Controversy over gender-based bread

Stonemill's man's and women's loaves raise social media complaints

Stonemill Bakehouse products are facing  controversy for gender-specific bread.

The Canadian bakery Stonemill Bakehouse has released his and her versions of bread, each kind supposedly tailored toward one of the two sexes.

Criticism on social media have questioned whether theire is a need for bread that is gender-based.

The pair of gender-based breads has appeared on the shelves of local Loblaws, Sobeys and also No Frills locations.  One loaf of bread is made and labelled for women and another for men.

When it comes to the processing and making of the gender-specific breads, there are big differences are geared towards the two different genders diet. For women, the recipe is a milder, light-textured, hemp and quinoa bread that contains vitamin D and calcium, which is packaged in a pink accented bag. For the men, it is a hearty, barely and rye version with protein and fibre.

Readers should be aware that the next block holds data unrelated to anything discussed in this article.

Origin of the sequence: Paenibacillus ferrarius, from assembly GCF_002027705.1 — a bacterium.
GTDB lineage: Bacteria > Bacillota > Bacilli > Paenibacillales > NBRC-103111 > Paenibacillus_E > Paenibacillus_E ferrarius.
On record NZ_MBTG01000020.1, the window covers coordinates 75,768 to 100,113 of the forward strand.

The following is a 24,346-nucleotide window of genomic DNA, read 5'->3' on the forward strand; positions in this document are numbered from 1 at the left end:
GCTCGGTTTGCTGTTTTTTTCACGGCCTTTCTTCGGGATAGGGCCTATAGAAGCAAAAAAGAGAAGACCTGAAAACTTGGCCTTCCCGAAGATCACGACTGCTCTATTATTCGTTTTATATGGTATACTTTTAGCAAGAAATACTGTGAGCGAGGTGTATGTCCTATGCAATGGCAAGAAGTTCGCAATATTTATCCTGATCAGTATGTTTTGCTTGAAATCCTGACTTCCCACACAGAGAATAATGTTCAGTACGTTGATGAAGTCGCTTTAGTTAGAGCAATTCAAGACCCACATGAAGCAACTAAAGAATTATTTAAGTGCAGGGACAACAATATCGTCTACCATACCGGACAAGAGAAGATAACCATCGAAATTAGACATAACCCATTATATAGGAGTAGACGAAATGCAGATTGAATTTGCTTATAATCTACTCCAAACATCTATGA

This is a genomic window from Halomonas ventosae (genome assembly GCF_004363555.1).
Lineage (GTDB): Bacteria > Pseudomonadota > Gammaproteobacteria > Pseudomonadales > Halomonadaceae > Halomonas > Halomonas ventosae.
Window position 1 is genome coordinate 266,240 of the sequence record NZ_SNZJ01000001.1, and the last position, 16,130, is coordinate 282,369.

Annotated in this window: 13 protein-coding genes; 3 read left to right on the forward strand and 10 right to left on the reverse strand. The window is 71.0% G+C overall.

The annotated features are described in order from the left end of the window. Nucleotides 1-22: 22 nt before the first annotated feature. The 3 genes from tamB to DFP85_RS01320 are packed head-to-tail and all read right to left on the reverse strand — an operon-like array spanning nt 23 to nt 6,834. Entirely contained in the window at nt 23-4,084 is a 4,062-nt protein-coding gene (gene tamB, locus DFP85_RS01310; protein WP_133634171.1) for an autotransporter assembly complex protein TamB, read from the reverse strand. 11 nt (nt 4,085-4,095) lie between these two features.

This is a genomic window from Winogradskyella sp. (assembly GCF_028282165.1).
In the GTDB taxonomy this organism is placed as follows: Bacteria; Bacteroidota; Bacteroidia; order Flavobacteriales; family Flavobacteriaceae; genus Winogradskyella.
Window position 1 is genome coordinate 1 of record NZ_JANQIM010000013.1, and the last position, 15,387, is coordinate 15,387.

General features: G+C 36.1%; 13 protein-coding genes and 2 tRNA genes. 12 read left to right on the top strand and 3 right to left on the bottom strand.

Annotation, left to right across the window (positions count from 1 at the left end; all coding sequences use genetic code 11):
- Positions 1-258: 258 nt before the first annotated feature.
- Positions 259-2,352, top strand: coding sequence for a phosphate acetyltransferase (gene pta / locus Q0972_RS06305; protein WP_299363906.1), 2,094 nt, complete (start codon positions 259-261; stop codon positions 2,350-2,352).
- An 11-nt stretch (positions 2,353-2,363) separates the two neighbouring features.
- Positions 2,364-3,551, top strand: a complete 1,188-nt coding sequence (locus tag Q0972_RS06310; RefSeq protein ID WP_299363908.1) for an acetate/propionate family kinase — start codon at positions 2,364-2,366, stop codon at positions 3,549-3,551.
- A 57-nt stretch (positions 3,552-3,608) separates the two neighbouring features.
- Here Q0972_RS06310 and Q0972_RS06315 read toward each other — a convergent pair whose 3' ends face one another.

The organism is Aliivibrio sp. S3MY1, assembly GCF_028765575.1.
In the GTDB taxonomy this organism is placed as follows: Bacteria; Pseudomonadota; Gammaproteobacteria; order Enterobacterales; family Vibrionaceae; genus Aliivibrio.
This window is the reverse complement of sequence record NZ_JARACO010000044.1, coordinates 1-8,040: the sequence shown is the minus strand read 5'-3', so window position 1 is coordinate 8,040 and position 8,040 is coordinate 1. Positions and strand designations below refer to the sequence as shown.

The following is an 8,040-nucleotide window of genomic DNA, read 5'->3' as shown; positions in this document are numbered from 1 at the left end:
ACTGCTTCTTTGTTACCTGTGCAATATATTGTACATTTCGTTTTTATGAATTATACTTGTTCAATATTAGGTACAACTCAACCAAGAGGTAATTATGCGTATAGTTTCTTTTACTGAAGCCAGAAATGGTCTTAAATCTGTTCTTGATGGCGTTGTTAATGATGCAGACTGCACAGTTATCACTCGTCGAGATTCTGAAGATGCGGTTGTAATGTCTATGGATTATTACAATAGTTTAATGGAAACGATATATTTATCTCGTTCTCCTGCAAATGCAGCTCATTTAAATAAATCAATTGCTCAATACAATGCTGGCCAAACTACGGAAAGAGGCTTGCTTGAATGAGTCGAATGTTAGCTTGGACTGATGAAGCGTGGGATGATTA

“The breads were formulated to address nutrient needs,” according to Stonemill president Gottfried Boehringer.

“The dietary needs for men and women are slightly different, and these breads were created to reflect those differences in terms of nutrients,” he said. “While both of breads are high in protein, fibre and are non-GMO (not genetically modified), the women’s bread was formulated to be a source of calcium, vitamin D and iron, while the men’s bread is a source of zinc and magnesium.”